The limitations of our study are the lack of normal healthy controls, and we did not consider the effect of clinical course, treatment and disability status of MS on the studied variables.

Conclusion

RLS, as a common co-morbidity of multiple sclerosis, was established by the results of this study. At the same time, the patients with MS who suffered from RLS have experienced significantly higher fatigue symptoms than those without RLS. The appropriate diagnosis and management of RLS may improve both RLS and fatigue in these patients. Hence, we believe that further studies are required to scrutinize this issue in more depth.

Acknowledgments

The current article was extracted from the thesis written by Dr. Z. Shamszadeh, an Iranian Neurologist and was supported by the Shiraz University of Medical Sciences (grant number: 92-6358). The authors would like to thank Ms. Mehrnaz Gholami of the Shiraz Neuroscience Research Center for editing the language of the manuscript and Ms. Hosseini for her help.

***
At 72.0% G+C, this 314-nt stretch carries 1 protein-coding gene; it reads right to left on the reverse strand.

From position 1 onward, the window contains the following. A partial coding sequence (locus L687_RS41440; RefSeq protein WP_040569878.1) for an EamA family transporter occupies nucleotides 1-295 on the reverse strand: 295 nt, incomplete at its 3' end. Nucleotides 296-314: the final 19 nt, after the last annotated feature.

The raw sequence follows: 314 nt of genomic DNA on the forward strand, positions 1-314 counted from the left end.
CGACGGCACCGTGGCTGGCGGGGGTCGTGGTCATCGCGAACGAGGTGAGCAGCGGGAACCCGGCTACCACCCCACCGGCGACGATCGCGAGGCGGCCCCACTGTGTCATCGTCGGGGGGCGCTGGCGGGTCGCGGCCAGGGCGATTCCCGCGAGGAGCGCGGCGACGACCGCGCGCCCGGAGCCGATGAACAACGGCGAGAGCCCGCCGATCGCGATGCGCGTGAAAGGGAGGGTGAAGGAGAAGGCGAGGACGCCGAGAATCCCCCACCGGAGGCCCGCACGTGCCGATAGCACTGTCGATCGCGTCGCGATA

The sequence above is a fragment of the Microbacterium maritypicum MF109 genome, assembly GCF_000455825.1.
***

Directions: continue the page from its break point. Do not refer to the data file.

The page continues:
Conflict of Interests

The authors report that there is no conflict of interest concerning the materials or methods used in this study or the findings specified in this paper.

Correspondence to:

Nahid Ashjazadeh, Shiraz Neuroscience Research Center, Department of Neurology, Shiraz University of Medical Sciences, Shiraz, Iran.

Telephone Number: +987136234508

Email Address: nashjazadeh@yahoo.com

GMJ. 2016;5(1):7-12

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Table 1. Frequency of RLS in the Studied MS Patients and its Relations with Some Demographic Data, Fatigue, and Excessive Daytime Sleepiness.

MS

Patients

Female

n (%)

Male

n (%)

MS

Duration

Mean years ± SD

Age

Mean ± SD

FSS+ n (%)

FSS- n (%)

ESS+ n (%)

ESS- n (%)

RLS+

62 (79.5)

16 (20.5)

6.8±5.1

33.6±7.26

56 (71.8)

22 (28.2)

26 (33.3)

52 (66.7)

RLS-

29 (69)

13 (31)

5.91±5.23

32.2±7.67

21 (50)

21 (50)

19 (23.8)

23 (76.2)

P value

NS*

NS§

NS

0.018*

NS*

*chi-square; § Mann-Whitney; †t-test